Referring now to FIG. 1, there is illustrated a circuit implemented within an electronic translator according to the present invention. The circuit comprises an input keyboard 1, a shift register 2, an English sentence memory 3, a German sentence memory 4, an address counter 5, a second register 6, a counter 7, a comparator 8, two flip flops 9 and 15, three OR gates 10, 12 and 20, three AND gates 16, 18 and 19, a continuation key switch 13, a translation key switch 11, a display key switch 14, and a display 17, all of which are interconnected in the manner shown in FIG. 1.

The keyboard 1 is provided to function as an input device for entering selected word in a sentence, phrase or idiom written in a first language, for example English. It contains a certain number of alphabetical key switches each of which can be actuated to enter a single character from the alphabet, and/or digit key switches each actuated to enter a single digit. Various kinds of digital key codes are generated dependent on the specific key switches actuated. The key codes may be any that are conventional in the art. The shift register 2 is connected to the keyboard 1 for receiving the various key codes developed therein.

The English sentence memory 3 stores a plurality of groups of words, i.e., English sentences; idioms and/or phrases, while the German sentence memory 4 stores a like plurality of groups of words, i.e., German sentences, idioms and/or phrases which are the counterparts of the English ones. It is set that each of the plurality of English sentences, idioms and/or phrases is stored in the same address of the memory 3 as is each corresponding one of the plurality of German sentences, idioms and/or phrases stored in the memory 4 FIGS. 2 and 3 show this relationship schematically. In this embodiment, each of the memories 3 and 4 stores all words written in capital letters. Hence, while the keyboard 1 may enter words with one or more capital letters, otherwise, one or more lower case letters, they are considered to be identical, say, "English" entered by the keyboard 1 and "English" stored in the memory 3 are considered equivalent.

Preferably, the, plurality of corresponding English and German sentences, idioms and/or phrases in the memories 3 and 4 are stored in such an order that similar sentences, idioms and/or phrases are stored in the more closely adjacent addresses. Similarly, the sentences, idioms and/or phrases each containing the same word can be stored in the more closely adjacent addresses; however, any other type of format can be adopted.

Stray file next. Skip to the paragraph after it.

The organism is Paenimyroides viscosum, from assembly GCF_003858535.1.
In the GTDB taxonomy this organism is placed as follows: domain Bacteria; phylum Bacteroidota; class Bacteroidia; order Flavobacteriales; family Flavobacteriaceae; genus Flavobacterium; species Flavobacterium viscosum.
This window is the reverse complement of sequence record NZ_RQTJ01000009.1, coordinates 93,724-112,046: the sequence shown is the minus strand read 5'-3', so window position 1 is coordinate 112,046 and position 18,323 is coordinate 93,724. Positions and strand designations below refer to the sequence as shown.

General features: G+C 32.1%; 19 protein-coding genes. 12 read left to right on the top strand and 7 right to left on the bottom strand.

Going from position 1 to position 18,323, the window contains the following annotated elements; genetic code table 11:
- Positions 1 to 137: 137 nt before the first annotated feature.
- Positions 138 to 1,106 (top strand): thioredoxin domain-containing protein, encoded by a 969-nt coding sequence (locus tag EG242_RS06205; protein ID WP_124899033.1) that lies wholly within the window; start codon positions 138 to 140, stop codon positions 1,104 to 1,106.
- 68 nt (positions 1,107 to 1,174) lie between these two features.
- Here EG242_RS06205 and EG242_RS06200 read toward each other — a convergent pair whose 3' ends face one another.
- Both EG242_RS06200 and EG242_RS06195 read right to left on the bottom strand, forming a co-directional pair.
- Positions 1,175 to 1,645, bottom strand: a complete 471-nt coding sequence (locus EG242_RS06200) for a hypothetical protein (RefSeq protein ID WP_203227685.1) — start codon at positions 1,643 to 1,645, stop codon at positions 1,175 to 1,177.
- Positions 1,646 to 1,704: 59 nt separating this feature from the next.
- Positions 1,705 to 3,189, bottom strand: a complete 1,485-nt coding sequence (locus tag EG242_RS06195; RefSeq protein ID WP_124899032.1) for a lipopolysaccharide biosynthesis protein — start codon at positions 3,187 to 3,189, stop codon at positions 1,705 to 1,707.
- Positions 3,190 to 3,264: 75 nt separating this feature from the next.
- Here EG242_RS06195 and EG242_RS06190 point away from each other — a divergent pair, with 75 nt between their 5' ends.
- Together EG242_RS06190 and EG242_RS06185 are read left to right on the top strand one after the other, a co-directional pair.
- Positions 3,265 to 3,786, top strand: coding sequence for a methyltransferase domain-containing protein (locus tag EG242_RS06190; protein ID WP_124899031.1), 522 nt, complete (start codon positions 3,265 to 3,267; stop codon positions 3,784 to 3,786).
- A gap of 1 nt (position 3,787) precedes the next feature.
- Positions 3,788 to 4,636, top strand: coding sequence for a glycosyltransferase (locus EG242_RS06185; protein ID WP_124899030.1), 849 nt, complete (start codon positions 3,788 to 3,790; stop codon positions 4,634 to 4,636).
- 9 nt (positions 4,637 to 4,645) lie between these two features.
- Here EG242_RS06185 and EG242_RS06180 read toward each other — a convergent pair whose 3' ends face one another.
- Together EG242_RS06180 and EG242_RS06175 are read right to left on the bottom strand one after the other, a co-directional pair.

The address counter 5 is provided for simultaneously addressing the memories 3 and 4. The register 6 is coupled to the memory 3 for receiving sequentially each of the English sentences, idioms and/or phrases retrieved therefrom. The counter 7 is also connected to the memory 3 and is provided for counting the number of words in the sentence, the idiom or the phrase stored in the register 6. In accordance with the output of the counter 7, the register 6 sequentially shifts each of the words in the sentence, the idiom or the phrase stored therein to the comparator 8.

Initially, the comparator 8 accepts the single word in the sentence, the idiom or the phrase entered by the keyboard 1 through the register 2. The translation key switch 11 is closed to commence selection of a first group of words from the English sentence memory 3. This is accomplished by the translation key switch 11 being connected to the RESET terminal of the address counter 5. The address counter 5 then causes the group of words first addressed to be transferred to the register 6. The translation key switch is also connected to the RESET terminal R of the flip flop 9 through the OR gate 12. The comparator 8 then serves to compare the single word from the keyboard 1 and each separate one of the words forming the sentence, the idiom or the phrase contained in the register 6. When the single word from the keyboard 1 is not equivalent to a first one of the words in the register 6, the comparator 8 generates an output signal in a given level, say, a high level "1" at an output terminal 8-1 which is coupled to the counter 7 so that the counted value of the counter 7 is advanced by one. Thereby, the next succeeding one of the words from the register 6 is transferred to the comparator 8 to determine its equivalency.